INS Vindhyagiri

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Name: INS Vindhyagiri
Commissioned: 8 July 1981
Decommissioned: 11 June 2012
Identification: Pennant number: F42
Honours and
Served as flagship of Western Fleet
Fate: Capsized after collision
Status: Salvaged and decommissioned
General characteristics
Class and type: Nilgiri-class frigate
  • 2682 tons (standard)
  • 2962 tons (full load)
Length: 113 m (371 ft)
Beam: 13 m (43 ft)
Draught: 4.3 m (14 ft)
  • 2 × 550 psi boilers
  • 2 × 30,000 hp motors
Speed: 28 kn (52 km/h; 32 mph)
Range: 4,000 nmi (7,400 km; 4,600 mi) @ 12 kn (22 km/h; 14 mph)
Complement: 267 (incl 17 officers)[1]
Sensors and
processing systems:
  • Signaal DA05 / BEL PFN513 radar
  • Signaal LW08 / BEL RAWL02 surface radar
  • Signaal ZW06 / BEL RASHMI navigation radar
  • Signaal M-45 navigation radar
  • Westinghouse SQS-505 / Graesby 750 sonar
  • Type 170 active attack sonar
  • 2 × MK.6 Vickers 115mm guns
  • 4 × AK-230 30mm guns
  • 2 × Oerlikon 20mm guns
  • 2 × triple ILAS 3 324 mm torpedo tubes with Whitehead A244S or the Indian NST-58 torpedoes
Aircraft carried: 1 Westland Sea King or HAL Chetak

INS Vindhyagiri was a Nilgiri-class frigate of the Indian Navy. Vindhyagiri was commissioned on 8 July 1981. Having served in the Indian Navy for nearly thirty years, the vessel capsized after colliding with a merchant vessel on 30 January 2011. It was subsequently salvaged and then decommissioned on 11 June 2012. It served for 31 years in the navy and in its prime served as the flagship of the Western Naval Command. It was decommissioned a year earlier than envisaged due to the collision.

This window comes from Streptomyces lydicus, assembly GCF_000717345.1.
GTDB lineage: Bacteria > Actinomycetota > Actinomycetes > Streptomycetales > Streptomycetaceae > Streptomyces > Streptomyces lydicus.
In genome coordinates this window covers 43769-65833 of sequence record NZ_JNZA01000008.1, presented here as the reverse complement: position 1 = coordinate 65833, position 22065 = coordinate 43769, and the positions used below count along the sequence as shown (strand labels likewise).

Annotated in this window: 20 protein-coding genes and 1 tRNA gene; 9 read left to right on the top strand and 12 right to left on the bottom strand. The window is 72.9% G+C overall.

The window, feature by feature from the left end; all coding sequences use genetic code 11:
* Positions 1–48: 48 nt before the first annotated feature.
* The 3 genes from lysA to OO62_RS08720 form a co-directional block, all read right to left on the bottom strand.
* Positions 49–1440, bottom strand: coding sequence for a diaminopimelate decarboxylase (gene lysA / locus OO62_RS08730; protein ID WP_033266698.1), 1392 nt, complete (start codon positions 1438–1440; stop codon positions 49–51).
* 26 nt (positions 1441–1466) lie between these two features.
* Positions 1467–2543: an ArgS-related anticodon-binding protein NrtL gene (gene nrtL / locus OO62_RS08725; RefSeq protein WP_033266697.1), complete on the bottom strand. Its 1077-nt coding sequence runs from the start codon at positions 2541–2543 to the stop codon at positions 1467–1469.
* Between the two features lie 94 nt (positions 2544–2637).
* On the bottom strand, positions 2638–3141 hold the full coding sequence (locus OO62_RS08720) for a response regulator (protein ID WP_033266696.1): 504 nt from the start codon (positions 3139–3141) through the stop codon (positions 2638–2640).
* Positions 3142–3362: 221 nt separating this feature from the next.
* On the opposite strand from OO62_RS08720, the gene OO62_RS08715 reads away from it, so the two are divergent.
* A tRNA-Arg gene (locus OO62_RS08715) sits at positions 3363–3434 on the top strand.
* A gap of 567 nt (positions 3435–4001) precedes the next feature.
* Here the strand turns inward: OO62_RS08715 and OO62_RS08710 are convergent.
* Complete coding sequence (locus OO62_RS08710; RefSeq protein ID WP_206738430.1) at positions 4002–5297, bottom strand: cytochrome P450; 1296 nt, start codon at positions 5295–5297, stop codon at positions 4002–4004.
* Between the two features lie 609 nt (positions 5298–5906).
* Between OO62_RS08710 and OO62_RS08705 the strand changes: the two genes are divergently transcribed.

January 2011 collision[edit]

On 30 January 2011, Vindhyagiri collided with the Cyprus-flagged merchant ship MV Nordlake near Sunk Rock lighthouse at the entrance of Mumbai harbour at 3:30 pm. It was reported that several civilians, including family members of the crew, were on board at the time of the incident. No casualties were reported.[2] A major fire broke out due to the collision which took more than 15 hours to control. It also caused a major damage in the hull of the ship, affecting boiler room and motor room..

On 31 January 2011, the ship sank due to the damage caused by the fire.[3]

Vindhyagiri settled on the sea bed at the Mumbai Naval Dockyard due to flooding in some of its compartments. "The place where the ship is berthed hardly has enough water. It is just seven metres deep. The ship touched the bottom because of flooding in some compartments. She is on the sea bed. Of course, she can be recovered," Chief Public Relations Officer (Defence) Captain M. Nambiar told the newspaper The Hindu.[4]

After spending close to five months on the seabed at Berth No 5 in Mumbai Naval Dockyard, the ship was raised from the seabed with the assistance of the salvage company Titan Salvage with the help of naval architects, Salvage Master and a 24-hour diving crew. The hull was patched and by the use of multiple pumps to remove water from inside the wreck, letting air gain its space removing weight. The use of a giant floating crane[5] was to hold the wreck while the lifting process by the Titan salvage crew was performed.


On 8 May 2012, the Bombay High Court granted permission to the Indian Navy to decommission and destroy the ship after one ammunition chamber could not be emptied. It was due to be expended as a target.[6] The ship was decommissioned subsequently on 11 June 2012.


  1. ^ "Surface Ships". Indian Navy. Retrieved 1 February 2011. 
  2. ^ "INS Vindhyagiri goes down". Hindustan Times. Retrieved 1 February 2011. 
  3. ^ Naik, Yogesh (31 January 2011). "Navy warship INS Vindhyagiri capsizes". The Times of India. Retrieved 28 May 2013. 
  4. ^ Vinaya Deshpande (31 January 2011). "States / Other States : INS Vindhyagiri lists, touches sea bed due to flooding". The Hindu. Chennai, India. Retrieved 1 February 2011. 
  5. ^ Kavitha Iyer (22 June 2011). "INS Vindhyagiri rises from sea". The Indian Express. Retrieved 22 November 2012. 
  6. ^ "INS Vindhyagiri, stuck with ammunition, to be destroyed; court informed of accord". The Hindu. 9 May 2012. Retrieved 9 May 2012.